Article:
Population Growth

November 16, 2014, 1pm PST
More people translates to more emissions, right? Cut back on population growth and you'll reduce emissions and the threat of climate change, along with other environmental woes—it's a no-brainer. Or is it?
The Washington Post - Wonkblog
November 11, 2014, 8am PST
When China relaxed its rigid one-child policy last November, health officials were expecting an additional two million births to result. As of Sept. 30, they have received only 804,000 applications from eligible couples.
The Wall Street Journal
October 10, 2014, 10am PDT
According to the latest figures from the U.S. Census 2013 American Community Survey (ACS), Americans continue to move into cities en masse over suburbs, but certain cities are attracting larger crowds than others.
USA Today
October 6, 2014, 9am PDT
"A new report out of Rutgers University reveals that since 2010, the fringes of the New York region have lost population as the core has grown," according to an article by Stephen Miller.
StreetsBlog NYC
September 12, 2014, 2pm PDT
The growth of Seattle growth is inflaming passions on either side of the issue—some claim that the city wants everyone to "live in cubicles"; others say the city isn't doing enough to prepare for 120,000 expected new residents.
Seattle Weekly
September 4, 2014, 12pm PDT
Joel Kotkin explores the small cities that are growing the fastest in the United States, and what factors lead to this growth.
Forbes
August 30, 2014, 5am PDT
In the midst of a building boom and expecting another 1.4 million residents to live in the city by 2031, London is embroiled in a debate about how it should meet housing demands.
New York Times
August 28, 2014, 5am PDT
Plan 2040 is the Atlanta region's plan to accommodate about 3 million new residents in the next 25 years. A new survey is looking for feedback about just how the region should approach that staggering growth.
Curbed Atlanta
August 12, 2014, 12pm PDT
An influx of new residents has also meant an influx of residential parking passes in the Southie neighborhood of Boston. Can a pilot program to extend residential parking restrictions (from four nights a week to seven) quell the "crisis"?
The Boston Globe
July 17, 2014, 12pm PDT
Jens Manual Krogstad provides historical context for the migration to oil boom jobs in North Dakota by comparing the current "man rush" to the silver rush in late 1800s Colorado and the Alaskan oil boom of the 1970s.
Pew Research Center
July 1, 2014, 5am PDT
Jed Kolko analyzes 2013 population estimates by age group for counties—the U.S. Census released the data late last week.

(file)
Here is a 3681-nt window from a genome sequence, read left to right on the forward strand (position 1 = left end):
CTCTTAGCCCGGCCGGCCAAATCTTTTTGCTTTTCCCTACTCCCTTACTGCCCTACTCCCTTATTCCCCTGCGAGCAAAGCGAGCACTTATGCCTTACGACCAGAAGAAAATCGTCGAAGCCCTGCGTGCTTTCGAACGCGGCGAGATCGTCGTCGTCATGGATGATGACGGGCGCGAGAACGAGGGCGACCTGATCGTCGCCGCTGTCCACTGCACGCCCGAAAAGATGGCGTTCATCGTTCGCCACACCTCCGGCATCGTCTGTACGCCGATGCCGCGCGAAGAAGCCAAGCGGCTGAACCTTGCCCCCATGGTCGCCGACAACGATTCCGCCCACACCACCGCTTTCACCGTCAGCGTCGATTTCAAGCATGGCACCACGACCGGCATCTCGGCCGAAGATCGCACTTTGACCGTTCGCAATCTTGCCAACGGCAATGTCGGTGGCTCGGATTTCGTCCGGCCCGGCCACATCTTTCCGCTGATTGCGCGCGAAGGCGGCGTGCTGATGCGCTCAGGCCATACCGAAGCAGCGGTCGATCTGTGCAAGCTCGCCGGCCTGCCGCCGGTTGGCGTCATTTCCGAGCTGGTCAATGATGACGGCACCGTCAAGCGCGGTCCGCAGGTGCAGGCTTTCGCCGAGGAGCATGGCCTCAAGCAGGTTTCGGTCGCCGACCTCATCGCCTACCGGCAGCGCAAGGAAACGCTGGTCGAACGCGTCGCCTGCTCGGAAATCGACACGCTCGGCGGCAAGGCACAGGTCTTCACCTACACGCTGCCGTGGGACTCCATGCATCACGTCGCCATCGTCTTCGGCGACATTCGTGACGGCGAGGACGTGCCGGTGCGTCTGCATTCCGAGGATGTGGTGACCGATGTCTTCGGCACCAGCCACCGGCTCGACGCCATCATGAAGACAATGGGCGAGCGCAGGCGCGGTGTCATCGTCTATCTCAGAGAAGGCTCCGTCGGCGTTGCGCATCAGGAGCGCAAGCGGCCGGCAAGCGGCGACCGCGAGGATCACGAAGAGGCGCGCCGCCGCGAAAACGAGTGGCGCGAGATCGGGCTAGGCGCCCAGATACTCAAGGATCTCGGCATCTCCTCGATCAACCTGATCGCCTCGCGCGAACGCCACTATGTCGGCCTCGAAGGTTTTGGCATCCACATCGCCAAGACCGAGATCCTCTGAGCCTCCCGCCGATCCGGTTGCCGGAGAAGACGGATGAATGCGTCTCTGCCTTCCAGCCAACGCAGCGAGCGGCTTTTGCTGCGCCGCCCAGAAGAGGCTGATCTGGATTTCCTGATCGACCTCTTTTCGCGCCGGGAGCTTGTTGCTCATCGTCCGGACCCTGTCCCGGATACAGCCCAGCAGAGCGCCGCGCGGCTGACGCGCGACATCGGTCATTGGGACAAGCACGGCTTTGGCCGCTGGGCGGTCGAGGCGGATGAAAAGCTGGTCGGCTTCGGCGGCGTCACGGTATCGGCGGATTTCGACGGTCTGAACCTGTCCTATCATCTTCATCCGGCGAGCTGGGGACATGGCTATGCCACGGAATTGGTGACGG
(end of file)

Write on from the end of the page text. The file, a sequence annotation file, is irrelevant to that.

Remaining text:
Trulia Trends Blog
June 27, 2014, 2pm PDT
The visualization has something for everyone: a colorful visualization of population trends for the data geeks, a vintage look and feel for the hipsters, and the competitive aspect of comparing cities to each other for everyone else.
CityLab
June 9, 2014, 11am PDT
Houston's incredible rate of growth since 2000 has created a demographic and economic milieu that presents a unique set of challenges, and potential, that is often ignored by federal policies.
Urban Institute
June 2, 2014, 5am PDT
In this opinion piece, Brookings demographer William H. Frey looks at three years of census data and discusses whether urban growth will stay through the decade or whether the U.S. will return to its traditional, post-War suburban growth patterns.
Brookings
May 26, 2014, 5am PDT
Urban growth is slowing and suburban and beyond growth is increasing according to this Wall Street Journal article. But wait—didn’t we just post an article from Governing that concluded just the opposite from the same Census data released May 22?
The Wall Street Journal
May 23, 2014, 12pm PDT
It's hard to avoid tales about the country's urban boom; then the U.S. Census goes and releases data that totally backs it up.
Governing
May 21, 2014, 12pm PDT
Austin has experienced spectacular rates of growth in recent decades, growing by more than 20 percent between 2000 and 2010. Among quickly growing cities, however, Austin was the only that also saw a decline in African-American population.
KUT
May 5, 2014, 2pm PDT
A growing population and drought across the West is leading some experts to call for changes in the way governments and utilities charge for water. The difference between the way Tucson and Phoenix, for instance charge for water, is striking.
Cronkite News
April 14, 2014, 12pm PDT
After a decade of incredible growth, a tightening job market has finally slowed the domestic migration into Washington D.C.
Washington Post
April 13, 2014, 11am PDT
An article on the Metro Trends Blog finds that data do not support the common narrative that young people are moving to cities in huge numbers. Most cities, according to the study, lost more adults aged 20-35 than they gained between 2000 and 2012.
Metro Trends